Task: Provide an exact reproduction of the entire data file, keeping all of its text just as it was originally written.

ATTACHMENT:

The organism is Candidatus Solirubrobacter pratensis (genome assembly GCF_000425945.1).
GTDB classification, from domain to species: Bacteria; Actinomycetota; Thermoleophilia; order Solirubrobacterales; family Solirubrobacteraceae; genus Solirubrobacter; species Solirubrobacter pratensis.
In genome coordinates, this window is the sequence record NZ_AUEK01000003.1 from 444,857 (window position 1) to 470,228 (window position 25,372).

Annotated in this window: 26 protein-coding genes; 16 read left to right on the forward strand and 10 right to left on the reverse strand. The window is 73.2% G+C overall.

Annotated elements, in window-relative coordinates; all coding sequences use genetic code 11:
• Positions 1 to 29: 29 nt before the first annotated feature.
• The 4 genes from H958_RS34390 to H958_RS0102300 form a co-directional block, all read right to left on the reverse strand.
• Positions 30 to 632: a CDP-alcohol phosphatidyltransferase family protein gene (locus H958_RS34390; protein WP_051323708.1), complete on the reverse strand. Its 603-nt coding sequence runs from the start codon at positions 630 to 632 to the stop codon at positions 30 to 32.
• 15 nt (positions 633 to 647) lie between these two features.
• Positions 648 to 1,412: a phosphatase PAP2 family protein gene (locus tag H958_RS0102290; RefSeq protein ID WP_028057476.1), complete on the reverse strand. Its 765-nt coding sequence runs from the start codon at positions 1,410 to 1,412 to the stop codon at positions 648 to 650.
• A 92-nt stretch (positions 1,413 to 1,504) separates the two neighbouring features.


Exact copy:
The organism is Candidatus Solirubrobacter pratensis (genome assembly GCF_000425945.1).
GTDB classification, from domain to species: Bacteria; Actinomycetota; Thermoleophilia; order Solirubrobacterales; family Solirubrobacteraceae; genus Solirubrobacter; species Solirubrobacter pratensis.
In genome coordinates, this window is the sequence record NZ_AUEK01000003.1 from 444,857 (window position 1) to 470,228 (window position 25,372).

Annotated in this window: 26 protein-coding genes; 16 read left to right on the forward strand and 10 right to left on the reverse strand. The window is 73.2% G+C overall.

Annotated elements, in window-relative coordinates; all coding sequences use genetic code 11:
• Positions 1 to 29: 29 nt before the first annotated feature.
• The 4 genes from H958_RS34390 to H958_RS0102300 form a co-directional block, all read right to left on the reverse strand.
• Positions 30 to 632: a CDP-alcohol phosphatidyltransferase family protein gene (locus H958_RS34390; protein WP_051323708.1), complete on the reverse strand. Its 603-nt coding sequence runs from the start codon at positions 630 to 632 to the stop codon at positions 30 to 32.
• 15 nt (positions 633 to 647) lie between these two features.
• Positions 648 to 1,412: a phosphatase PAP2 family protein gene (locus tag H958_RS0102290; RefSeq protein ID WP_028057476.1), complete on the reverse strand. Its 765-nt coding sequence runs from the start codon at positions 1,410 to 1,412 to the stop codon at positions 648 to 650.
• A 92-nt stretch (positions 1,413 to 1,504) separates the two neighbouring features.